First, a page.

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Idaho's got it bad for cookies

| December 8, 2020 1:00 AM

Obsession is never a good thing. But if there’s one that’s universally appealing, it’s gotta be cookies.

While my particular weakness is pie, when hubby brought home Bear Paw cookies on Friday (wholly apropos of National Cookie Day) I proved utterly weak in the face of temptation, devouring them in very unladylike, Cookie Monster fashion.

Living in Idaho — yeah, that's my excuse. Ours is the second most cookie-crazed state in the nation, with a big penchant for oatmeal raisin and snickerdoodles, according to new market research from TOP Data.

Only Utah has us beat in its overall cookie consumption, and Oregon follows close on our crumbly heels. Comparing the most cookie-obsessed states to the least you get the idea climate has something to do with it.

Those with the least interest in those little circles from heaven are all down south: South Carolina, Florida, Georgia, Mississippi and Texas (they're nuts about pecan pie, though), with Louisiana ranking dead last.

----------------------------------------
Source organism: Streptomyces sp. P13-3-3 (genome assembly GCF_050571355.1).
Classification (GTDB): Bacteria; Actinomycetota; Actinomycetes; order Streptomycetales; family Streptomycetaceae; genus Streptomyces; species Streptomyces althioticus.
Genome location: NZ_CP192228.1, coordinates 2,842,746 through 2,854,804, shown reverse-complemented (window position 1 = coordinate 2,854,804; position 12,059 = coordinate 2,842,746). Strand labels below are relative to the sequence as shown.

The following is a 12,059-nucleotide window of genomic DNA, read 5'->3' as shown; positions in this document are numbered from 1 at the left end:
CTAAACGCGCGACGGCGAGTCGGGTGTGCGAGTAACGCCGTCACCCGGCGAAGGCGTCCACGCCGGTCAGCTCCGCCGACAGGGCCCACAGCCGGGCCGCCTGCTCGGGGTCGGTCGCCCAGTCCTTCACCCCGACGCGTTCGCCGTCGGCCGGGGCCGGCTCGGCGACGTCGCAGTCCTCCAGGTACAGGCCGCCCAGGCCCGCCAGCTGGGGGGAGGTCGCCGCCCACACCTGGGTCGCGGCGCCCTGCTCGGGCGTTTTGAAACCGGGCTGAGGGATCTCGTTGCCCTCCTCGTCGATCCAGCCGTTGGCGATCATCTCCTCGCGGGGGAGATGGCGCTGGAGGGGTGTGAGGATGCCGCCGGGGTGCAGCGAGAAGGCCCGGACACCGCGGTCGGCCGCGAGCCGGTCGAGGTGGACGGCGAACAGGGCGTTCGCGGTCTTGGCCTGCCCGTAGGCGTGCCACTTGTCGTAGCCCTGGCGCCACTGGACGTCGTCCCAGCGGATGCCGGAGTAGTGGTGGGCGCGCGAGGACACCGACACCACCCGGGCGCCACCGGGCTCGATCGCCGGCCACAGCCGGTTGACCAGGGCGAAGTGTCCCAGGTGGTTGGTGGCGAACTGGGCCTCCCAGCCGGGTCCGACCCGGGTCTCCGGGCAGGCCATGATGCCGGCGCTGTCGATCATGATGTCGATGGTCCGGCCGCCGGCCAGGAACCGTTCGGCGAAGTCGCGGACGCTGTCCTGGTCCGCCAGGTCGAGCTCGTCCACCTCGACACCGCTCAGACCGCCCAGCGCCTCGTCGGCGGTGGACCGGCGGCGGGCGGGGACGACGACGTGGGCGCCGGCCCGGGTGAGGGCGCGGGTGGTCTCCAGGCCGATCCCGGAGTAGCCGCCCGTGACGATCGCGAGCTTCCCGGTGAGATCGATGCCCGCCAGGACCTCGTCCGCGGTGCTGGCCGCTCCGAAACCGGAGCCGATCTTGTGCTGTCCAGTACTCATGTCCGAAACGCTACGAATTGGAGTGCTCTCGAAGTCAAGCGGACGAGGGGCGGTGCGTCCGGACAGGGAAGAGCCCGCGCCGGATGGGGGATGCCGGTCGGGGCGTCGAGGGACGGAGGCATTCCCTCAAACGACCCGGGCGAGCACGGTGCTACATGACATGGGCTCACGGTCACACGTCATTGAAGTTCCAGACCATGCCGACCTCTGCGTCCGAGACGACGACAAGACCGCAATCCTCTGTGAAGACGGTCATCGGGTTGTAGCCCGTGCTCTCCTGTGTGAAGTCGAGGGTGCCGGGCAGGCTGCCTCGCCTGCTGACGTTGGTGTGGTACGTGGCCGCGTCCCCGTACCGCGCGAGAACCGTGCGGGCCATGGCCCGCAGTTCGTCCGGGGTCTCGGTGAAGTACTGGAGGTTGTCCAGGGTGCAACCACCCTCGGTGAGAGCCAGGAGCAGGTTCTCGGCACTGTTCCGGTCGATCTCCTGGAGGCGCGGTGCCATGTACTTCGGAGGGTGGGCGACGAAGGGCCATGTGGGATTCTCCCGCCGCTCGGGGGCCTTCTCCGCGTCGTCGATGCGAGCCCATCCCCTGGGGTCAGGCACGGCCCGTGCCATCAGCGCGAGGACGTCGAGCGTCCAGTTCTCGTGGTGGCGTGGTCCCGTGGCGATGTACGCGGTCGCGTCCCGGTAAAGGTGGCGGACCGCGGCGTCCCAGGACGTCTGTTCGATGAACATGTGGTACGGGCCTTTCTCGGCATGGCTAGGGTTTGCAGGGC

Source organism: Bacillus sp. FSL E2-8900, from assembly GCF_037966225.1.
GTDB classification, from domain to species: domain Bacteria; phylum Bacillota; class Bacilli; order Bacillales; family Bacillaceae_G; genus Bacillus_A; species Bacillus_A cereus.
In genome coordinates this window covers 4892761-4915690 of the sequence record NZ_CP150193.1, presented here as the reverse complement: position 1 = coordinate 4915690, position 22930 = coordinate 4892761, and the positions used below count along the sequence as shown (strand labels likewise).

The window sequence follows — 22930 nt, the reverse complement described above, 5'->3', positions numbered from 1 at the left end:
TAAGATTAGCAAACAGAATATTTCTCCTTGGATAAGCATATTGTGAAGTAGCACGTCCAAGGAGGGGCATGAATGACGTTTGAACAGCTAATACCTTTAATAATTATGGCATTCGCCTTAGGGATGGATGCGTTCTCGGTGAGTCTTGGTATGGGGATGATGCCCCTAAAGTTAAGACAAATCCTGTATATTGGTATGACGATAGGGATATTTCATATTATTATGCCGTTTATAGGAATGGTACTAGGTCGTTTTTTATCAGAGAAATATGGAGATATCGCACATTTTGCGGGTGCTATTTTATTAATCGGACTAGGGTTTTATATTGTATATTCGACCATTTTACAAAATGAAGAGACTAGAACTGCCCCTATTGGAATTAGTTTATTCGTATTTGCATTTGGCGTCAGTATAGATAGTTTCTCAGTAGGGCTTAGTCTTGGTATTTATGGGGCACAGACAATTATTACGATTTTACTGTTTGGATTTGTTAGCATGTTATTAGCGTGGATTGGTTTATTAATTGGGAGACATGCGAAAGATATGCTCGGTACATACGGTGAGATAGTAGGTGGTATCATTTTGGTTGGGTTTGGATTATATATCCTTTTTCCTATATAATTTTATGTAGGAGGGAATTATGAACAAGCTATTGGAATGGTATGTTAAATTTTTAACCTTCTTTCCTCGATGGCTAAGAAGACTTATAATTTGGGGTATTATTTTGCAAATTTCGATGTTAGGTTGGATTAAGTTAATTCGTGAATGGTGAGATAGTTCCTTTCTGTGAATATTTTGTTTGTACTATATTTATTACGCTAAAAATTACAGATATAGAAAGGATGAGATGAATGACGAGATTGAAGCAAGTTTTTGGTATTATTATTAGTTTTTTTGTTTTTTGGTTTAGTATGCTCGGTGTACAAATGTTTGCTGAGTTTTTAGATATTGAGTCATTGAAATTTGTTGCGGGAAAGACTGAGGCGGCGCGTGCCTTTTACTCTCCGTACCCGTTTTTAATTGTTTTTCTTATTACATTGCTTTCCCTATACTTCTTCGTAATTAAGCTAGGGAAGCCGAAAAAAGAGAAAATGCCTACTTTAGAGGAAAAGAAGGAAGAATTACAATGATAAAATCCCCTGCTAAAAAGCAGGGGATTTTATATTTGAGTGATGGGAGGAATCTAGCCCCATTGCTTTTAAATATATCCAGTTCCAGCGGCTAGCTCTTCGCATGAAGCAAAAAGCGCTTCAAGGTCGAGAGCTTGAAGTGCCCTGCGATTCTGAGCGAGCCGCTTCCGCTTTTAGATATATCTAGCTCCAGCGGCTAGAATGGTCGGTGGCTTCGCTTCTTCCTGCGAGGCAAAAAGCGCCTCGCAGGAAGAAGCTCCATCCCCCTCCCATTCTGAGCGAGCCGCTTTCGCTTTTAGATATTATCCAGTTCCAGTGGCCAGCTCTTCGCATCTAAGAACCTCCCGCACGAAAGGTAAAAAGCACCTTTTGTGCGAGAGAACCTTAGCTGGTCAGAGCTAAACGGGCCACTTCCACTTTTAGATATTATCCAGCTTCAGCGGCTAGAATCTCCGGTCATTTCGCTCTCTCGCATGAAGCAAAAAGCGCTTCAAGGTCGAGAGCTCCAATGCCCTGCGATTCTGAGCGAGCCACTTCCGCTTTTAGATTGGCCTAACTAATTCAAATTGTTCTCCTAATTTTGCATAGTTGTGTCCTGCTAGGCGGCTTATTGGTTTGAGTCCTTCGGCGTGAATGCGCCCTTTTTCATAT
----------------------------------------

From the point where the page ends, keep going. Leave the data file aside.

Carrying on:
Even in their cases we’re still talking about a lot of cookies. There’s no better comfort food (Oreos, baby, yeah), so it won’t be a surprise that this rather depressing year saw a 25 percent rise in cookie demand.

Ninety-five percent of Americans eat cookies at least once a month, and one in five eat at least three a day on average, according to the report at Topagency.com/report/cookie-report/.

How 'bout a few more cookie facts from a variety of sources:

·Christmas cookies, made with gingerbread, date back to medieval Europe.

·While cookies probably came to America from 17th century Dutch traders and the Dutch word koekje, meaning “little cake,” they date back at least to 7th century Persia (now Iran), one of the first countries to cultivate sugar for baking.

·The first commercially made American cookie was the Animal Cracker in 1902.

·Fortune cookies aren’t Chinese, but an American invention from California.

·Nabisco first released the delectable and still best-selling Oreo in 1912, consumed in more than 100 countries. Americans buy the most, spending about $550 million annually on Oreos alone. Chips Ahoy are the second-best sellers.

Num num.

“Today, me will live in the moment, unless it is unpleasant. In which case me will eat a cookie.” – Cookie Monster


Sholeh Patrick is an Oreo-eating columnist for the Hagadone News Network with no regrets. Contact her at Sholeh@cdapress.com.